But there was another aspect of this question, an aspect acutely realised at headquarters. Newcomers were pouring into the Union. Many of them were quite ill-informed as far as the realities of the political situation were concerned. Christabel, who possessed in a high degree a flair for the intricacies of a complex political situation, had conceived the militant campaign as a whole. In her mind it drew its justifications from the frustrations of fifty years. These frustrations, she maintained, were not due to natural causes, but were directly due to the extremely adroit tactics of successive Governments that had enabled them to avoid dealing with the question. If the suffrage movement was ever to rise from the grave where politicians had led it, tactics equally adroit needed to be employed. She never doubted that the tactics she had evolved would succeed in winning a cause which, as far as argument or reason was concerned, was intellectually won already. She dreaded all the old plausible evasions and she feared the ingrained interiority complex in the majority of women. Thus she could not trust her mental offspring to the mercies of politically untrained minds. Moreover, the very fact that militant action involved individual sacrifice imposed heavy responsibilities upon the leaders of the campaign. Individuals who were ready to make the sacrifice that militancy entailed had to be sustained by the assurance of complete unity within the ranks. I agreed with this view of the situation, although I felt that it would be a difficult one to sustain in the conference. The issue to be raised was that of "democracy." It was an irony that this question of principle should come up in a political union which was to win votes for women. It became evident that, young as the militant movement was, it had to meet a crisis the solution of which would influence its future history.
While these clouds had been slowly gathering at headquarters Mrs. Pankhurst was conducting a campaign of meetings in the north. She knew nothing of the difficulties of the position until she returned to London on the eve of the conference. I shall never forget the gesture with which she swept from the board all the "pros and the cons" which had caused us sleepless nights. ''I shall tear up the constitution," she declared. This intrepid woman when apparently hemmed in by difficulties always cut her way through them.
The next day at the conference she asserted her position as founder of the Union, declared that she and her daughter had counted the cost of militancy, and were prepared to take the whole responsibility for it, and that they refused to be interfered with by any kind of constitution. She called upon those who had faith in her leadership to follow her, and to devote themselves to the sole end of winning the vote. This announcement was met with a dignified protest from Mrs. Despard. These two notable women presented a great contrast, the one aflame with a single idea that had taken complete possession of her, the other upheld by a principle that had actuated a long life spent in the service of the people.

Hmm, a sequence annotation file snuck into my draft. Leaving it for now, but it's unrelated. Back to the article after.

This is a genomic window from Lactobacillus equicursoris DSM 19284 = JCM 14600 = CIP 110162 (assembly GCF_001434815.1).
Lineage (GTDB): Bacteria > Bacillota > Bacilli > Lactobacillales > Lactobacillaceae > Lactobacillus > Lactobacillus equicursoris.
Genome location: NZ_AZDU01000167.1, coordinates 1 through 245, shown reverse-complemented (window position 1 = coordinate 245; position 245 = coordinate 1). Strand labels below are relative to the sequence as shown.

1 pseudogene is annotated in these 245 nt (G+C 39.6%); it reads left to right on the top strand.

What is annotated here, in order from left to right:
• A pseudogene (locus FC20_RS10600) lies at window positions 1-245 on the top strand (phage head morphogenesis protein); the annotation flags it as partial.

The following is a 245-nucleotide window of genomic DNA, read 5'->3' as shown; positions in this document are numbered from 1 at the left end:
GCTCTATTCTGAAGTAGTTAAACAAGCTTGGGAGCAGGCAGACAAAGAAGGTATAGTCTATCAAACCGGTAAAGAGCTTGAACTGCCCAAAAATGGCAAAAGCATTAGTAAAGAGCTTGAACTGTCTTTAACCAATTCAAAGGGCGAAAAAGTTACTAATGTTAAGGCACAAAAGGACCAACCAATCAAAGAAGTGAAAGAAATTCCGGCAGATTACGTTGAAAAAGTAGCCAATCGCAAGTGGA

Mrs. Despard calmly affirmed her belief in democratic equality and was convinced that it must be maintained at all costs. Mrs. Pankhurst claimed that there was only one meaning to "democracy," and that was equal citizenship in a State, which could only be attained by inspired leadership. She challenged all who did not accept the leadership of herself and her daughter to resign from the Union that she had founded, and to form an organisation of their own.
Thereupon Mrs. Despard, Mrs. How-Martyn and Miss Billington and their followers formed a separate organisation, the Women's Freedom League. The severance was always referred to as "The Split."
In September, about a month before the date arranged for the gathering, Mrs. Pankhurst, ignoring the Honorary Secretary, called a Committee meeting, declared the Conference annulled, the Constitution cancelled, and the rights of the members abolished, and proclaimed herself as sole dictator of the movement. She appointed herself secretary, Mrs. Pethick Lawrence treasurer, and Miss Christabel Pankhurst organizing secretary. She chose for herself a committee consisting of paid organisers and two or three women who were willing to lend their names to this purpose.
The clumsy declaration of autocracy broke the spell of many who would willingly have voted away their rights. Those who stuck to the Constitution formed the Women's Freedom League This reversion to autocracy, this denial of suffrage in their own society to women seeking suffrage in the State, brought to a sudden close to this stage in the progress of militancy.
The Pankhursts were not prepared to run the risk of having their carefully thought out policy reversed by newcomers with little political experience, or whittled down by an executive of divided opinions. Mrs. Pankhurst declared herself therefore in sole control of the WSPU and she called on those who believed in her leadership to stand by her. My wife concurred in this decision, and it was accepted by the bulk of the members. The branches became local WSPUs without any control over policy. A minority of women, including Mrs. Despard, Mrs. How Martyn, and Miss Billington, dissented, and formed a democratically controlled body - The Women's Freedom League.
The great discovery of the war is that the Government can force upon the capitalistic world the superlative claims of the common cause The Board of Education has concluded that one in six childhood was so physically and mentally defective as to be unable to derive reasonable benefit from the education, which the State provides My message to the government is 'take over the milk as you have taken over the munitions'.
I have seen great days, but this is the greatest. I remember when we started twenty-one years ago, with empty coffers I never believed that equal votes would come in my lifetime. But when an impossible dream comes true, we must go on to another. The true unity of men and women is one such dream. The end of war, of famine - they are all impossible dreams, but the dream must be dreamed until it takes a spiritual hold.